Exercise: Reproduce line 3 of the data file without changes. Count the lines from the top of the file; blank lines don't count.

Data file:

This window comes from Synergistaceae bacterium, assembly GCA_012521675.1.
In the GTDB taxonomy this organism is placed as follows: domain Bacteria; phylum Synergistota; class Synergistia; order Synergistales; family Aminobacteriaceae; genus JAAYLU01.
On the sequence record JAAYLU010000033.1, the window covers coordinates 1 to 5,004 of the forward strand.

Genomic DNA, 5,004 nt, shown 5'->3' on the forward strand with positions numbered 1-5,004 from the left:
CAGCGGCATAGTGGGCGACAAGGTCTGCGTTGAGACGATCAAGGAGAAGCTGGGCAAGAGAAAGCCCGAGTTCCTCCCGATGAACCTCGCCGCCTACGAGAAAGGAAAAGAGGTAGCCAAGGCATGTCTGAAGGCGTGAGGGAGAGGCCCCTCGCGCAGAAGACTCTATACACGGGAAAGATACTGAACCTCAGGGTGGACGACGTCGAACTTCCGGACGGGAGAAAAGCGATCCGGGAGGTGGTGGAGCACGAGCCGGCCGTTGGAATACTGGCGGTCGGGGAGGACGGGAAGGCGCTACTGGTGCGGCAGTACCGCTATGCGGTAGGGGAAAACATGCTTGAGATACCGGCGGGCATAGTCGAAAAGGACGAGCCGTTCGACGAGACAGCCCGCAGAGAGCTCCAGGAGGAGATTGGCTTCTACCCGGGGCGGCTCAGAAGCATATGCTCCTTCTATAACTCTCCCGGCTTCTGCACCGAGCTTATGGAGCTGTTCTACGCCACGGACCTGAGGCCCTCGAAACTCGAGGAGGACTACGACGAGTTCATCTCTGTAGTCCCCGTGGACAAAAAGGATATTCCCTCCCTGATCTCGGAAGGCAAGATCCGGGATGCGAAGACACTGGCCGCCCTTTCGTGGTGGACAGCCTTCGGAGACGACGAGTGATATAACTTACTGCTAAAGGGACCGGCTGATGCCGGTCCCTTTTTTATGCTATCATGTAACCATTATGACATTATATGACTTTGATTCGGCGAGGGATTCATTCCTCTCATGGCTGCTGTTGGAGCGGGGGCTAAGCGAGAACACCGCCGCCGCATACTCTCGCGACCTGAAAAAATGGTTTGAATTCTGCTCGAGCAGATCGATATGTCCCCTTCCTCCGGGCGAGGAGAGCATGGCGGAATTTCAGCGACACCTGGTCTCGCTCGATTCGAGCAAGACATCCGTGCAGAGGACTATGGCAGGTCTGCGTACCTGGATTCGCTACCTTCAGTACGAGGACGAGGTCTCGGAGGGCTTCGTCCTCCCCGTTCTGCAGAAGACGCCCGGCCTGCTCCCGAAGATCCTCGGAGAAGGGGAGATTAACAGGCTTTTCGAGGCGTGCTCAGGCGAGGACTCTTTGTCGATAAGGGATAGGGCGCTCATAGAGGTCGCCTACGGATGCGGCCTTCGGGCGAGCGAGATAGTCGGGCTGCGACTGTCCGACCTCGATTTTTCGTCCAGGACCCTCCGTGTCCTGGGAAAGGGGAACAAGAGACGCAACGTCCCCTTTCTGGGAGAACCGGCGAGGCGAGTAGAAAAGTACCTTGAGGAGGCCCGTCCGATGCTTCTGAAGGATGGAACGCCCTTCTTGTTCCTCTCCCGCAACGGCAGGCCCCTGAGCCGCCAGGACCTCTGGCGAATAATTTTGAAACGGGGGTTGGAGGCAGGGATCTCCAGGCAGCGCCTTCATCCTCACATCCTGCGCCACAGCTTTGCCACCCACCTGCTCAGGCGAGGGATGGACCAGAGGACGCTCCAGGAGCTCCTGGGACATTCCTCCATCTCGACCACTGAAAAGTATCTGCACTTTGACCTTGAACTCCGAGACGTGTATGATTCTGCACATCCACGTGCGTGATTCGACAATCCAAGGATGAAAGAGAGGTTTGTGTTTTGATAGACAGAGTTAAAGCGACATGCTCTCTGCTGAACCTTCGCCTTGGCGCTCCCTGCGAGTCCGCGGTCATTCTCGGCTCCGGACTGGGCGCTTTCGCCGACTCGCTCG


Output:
On the sequence record JAAYLU010000033.1, the window covers coordinates 1 to 5,004 of the forward strand.